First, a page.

'An apple a day keeps the doctor away – there may be some truth to this aphorism,' they say in their paper, published in Stem Cell Reports.

'In this study we demonstrate that apples contain pro-neurogenic compounds in both their peel and their flesh.'

The study showed that lab-grown stem cells from adult mouse brains generated more neurons and were protected from cell death when quercetin or DHBA were added to the cultures.  

Subsequent tests in mice showed that in distinct structures of the adult brain associated with learning and memory, stem cells multiplied and generated more neurons when the mice were given high doses of quercetin or DHBA.

The effects on neurogenesis were comparable to effects seen after physical exercise, which is a known stimulus for neurogenesis.

This suggested natural compounds in fruits, not just quercetin and DHBA but potentially others, may act in synergy to promote neurogenesis and brain function when given in high concentrations.

Given the wide consumption of apple juice, researchers also examined whether consumption of whole apple juice concentrate affected neurogenesis in the lab mice.

To eliminate any possible effect of the increased caloric intake of fruit sugar, a group of mice received a portion of sugar water with equal calories, as well as a control group that received normal drinking water.

Three weeks after being given apple juice, mice were trained to locate a submerged escape platform in a circular pool, known as the Morris water maze task.

This was designed to detect the contribution of adult-generated neurons to the overall performance in spatial navigation and cognitive flexibility.

However, apple juice supplementation was found to have no effect on adult neurogenesis or learning.   

'Given that the quercetin concentration in apple juice is very low (below 2 mg/litre) ... we conclude that this is likely an insufficient concentration of active phytochemical to modulate neurogenesis,' the team say.  

Researchers did point out that a 2010 study showed the consumption of apple juice improved behavioural symptoms in human patients with Alzheimer's.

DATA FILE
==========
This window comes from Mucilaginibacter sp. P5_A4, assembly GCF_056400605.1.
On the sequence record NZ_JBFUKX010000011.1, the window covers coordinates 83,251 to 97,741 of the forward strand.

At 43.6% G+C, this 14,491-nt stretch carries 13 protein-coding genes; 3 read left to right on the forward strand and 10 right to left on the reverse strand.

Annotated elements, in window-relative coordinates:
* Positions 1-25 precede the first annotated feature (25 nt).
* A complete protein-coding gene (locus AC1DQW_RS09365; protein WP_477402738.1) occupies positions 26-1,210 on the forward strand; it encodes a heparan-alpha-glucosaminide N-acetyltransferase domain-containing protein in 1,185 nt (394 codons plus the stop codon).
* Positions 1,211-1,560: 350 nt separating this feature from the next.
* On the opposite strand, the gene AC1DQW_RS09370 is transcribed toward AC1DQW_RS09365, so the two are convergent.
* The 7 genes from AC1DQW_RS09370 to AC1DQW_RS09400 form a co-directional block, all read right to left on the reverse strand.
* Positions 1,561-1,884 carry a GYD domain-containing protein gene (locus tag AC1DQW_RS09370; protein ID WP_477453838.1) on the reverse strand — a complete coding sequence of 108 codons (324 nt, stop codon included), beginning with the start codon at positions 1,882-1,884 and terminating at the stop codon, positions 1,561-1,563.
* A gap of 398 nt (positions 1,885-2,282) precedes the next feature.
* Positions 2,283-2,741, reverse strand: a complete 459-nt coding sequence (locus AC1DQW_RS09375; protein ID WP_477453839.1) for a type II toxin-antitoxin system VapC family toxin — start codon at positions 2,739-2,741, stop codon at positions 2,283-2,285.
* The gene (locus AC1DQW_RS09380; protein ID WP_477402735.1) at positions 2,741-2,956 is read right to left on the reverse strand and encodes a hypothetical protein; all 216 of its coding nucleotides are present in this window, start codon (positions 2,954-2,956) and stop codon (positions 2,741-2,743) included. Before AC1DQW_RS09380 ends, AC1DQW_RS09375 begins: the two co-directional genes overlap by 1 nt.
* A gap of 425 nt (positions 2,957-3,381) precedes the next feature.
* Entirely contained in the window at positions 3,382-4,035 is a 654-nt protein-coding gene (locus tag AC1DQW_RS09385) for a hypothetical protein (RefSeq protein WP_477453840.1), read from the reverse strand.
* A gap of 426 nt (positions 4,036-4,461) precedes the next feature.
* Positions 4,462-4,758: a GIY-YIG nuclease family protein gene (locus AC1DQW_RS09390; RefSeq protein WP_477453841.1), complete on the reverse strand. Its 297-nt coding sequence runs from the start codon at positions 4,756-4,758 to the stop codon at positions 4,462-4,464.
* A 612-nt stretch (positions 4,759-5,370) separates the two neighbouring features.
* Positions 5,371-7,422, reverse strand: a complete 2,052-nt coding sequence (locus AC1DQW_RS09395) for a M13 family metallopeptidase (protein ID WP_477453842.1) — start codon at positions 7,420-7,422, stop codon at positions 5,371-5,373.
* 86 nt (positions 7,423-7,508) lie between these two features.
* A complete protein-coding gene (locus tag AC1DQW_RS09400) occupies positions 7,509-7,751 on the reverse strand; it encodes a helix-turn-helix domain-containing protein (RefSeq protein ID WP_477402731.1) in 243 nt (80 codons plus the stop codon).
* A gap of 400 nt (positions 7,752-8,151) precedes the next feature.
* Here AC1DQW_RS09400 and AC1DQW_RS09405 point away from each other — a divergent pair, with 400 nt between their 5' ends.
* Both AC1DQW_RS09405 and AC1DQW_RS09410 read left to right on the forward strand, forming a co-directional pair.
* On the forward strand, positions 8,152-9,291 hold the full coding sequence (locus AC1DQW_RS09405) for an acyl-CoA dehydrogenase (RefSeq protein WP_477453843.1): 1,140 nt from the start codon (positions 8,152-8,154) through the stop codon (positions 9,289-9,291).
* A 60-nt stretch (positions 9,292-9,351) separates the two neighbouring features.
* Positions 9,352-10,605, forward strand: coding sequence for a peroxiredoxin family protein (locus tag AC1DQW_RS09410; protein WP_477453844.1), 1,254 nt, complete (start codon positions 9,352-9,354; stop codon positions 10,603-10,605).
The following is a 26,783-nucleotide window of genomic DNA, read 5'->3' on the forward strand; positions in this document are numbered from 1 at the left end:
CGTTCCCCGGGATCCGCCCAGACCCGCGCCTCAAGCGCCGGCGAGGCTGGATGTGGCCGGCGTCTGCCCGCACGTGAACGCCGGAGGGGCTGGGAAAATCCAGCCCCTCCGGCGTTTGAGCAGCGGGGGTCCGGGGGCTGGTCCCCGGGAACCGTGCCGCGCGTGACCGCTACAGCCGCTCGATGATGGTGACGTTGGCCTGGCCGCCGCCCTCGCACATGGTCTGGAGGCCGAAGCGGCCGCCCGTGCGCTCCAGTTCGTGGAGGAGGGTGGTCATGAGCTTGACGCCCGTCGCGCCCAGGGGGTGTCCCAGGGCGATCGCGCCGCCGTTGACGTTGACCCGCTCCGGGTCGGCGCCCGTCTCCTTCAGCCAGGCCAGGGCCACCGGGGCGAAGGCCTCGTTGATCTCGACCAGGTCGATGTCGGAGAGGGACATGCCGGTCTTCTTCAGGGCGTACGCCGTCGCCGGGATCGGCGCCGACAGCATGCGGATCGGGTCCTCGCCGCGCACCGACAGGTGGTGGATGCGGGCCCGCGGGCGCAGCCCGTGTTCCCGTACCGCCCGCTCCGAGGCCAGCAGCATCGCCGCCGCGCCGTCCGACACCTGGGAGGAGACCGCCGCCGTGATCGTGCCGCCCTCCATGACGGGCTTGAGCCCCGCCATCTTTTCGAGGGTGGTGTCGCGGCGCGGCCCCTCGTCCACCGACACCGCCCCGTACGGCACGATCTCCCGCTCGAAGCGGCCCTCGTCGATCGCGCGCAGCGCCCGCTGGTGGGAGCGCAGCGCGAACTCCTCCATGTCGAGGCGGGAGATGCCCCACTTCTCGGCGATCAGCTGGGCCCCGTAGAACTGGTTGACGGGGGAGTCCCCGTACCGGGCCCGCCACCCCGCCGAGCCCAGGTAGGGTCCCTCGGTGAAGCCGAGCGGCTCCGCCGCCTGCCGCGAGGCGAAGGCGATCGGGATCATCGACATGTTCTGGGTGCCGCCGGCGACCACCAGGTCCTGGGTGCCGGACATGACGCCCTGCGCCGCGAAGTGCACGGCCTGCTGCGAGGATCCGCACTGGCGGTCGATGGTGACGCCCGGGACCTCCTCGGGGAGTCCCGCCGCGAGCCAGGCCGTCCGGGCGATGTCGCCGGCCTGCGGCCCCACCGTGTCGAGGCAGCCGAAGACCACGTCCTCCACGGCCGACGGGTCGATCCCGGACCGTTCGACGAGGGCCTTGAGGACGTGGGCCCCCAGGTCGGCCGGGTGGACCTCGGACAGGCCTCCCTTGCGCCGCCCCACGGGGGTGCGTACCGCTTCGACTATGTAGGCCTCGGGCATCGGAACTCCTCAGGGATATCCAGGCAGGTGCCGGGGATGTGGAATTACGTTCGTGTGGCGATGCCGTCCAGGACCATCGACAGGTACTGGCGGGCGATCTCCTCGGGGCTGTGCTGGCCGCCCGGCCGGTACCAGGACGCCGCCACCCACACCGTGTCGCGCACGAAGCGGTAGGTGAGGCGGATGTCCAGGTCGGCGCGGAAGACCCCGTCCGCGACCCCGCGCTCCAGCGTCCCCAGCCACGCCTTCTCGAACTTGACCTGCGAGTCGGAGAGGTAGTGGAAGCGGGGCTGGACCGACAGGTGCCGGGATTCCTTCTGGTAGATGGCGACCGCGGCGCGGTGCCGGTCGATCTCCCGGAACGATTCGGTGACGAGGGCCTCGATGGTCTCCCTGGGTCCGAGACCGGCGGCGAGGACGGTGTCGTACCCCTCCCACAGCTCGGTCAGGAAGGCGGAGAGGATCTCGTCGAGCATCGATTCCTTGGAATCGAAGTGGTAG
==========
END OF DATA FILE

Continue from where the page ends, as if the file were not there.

Flavonoids, the abundant phytonutrients found in fruits and vegetables, can modulate molecular signalling pathways that influence cognitive abilities.

Dietary flavonoids are naturally occurring in fruit, vegetables, chocolate, and beverages like red wine and tea.

Although it's known an apple a day keeps the doctor away, two daily apples might be better to reduce the risk of suffering a heart attack or stroke, experts found in 2019.

When 40 people with slightly high cholesterol ate two large apples a day for eight weeks, it lowered their levels of 'bad' cholesterol by almost four per cent.

Two apples a day could help to reduce their risk of a stroke or heart attack, which can be caused by cholesterol hardening the arteries.

'It seems the old adage of an apple day was nearly right,' said study author Professor Julie Lovegrove, from the Hugh Sinclair Unit of Human Nutrition at the University of Reading, at the time.

'We believe the fibre and polyphenols in apples are important, and apples are a popular fruit among all ages, which are easy to eat and make great snack foods.'

Saturday, February 27, 2021

Street lamps can increase your risk of CANCER: People who live near artificial neon lights are up to 55% more likely to be diagnosed with thyroid cancer

The journal article:

Good that the authors made no causal inferences. It is for starters a study of retired people so should not be generalized to other age cohorts.  There was also no way they could control for income so we may be looking at a poverty effect only

The study also used extreme quintiles, which suggests that there was no overall effect in the data

One also wonders why thyroid cancer was singled out.  Was it the only one showing any effect?  Very bad methodology if so

Living in an area with high levels of outdoor artificial light can increase the chance of developing thyroid cancer - with neon lights increasing the risk by 55 per cent, study shows.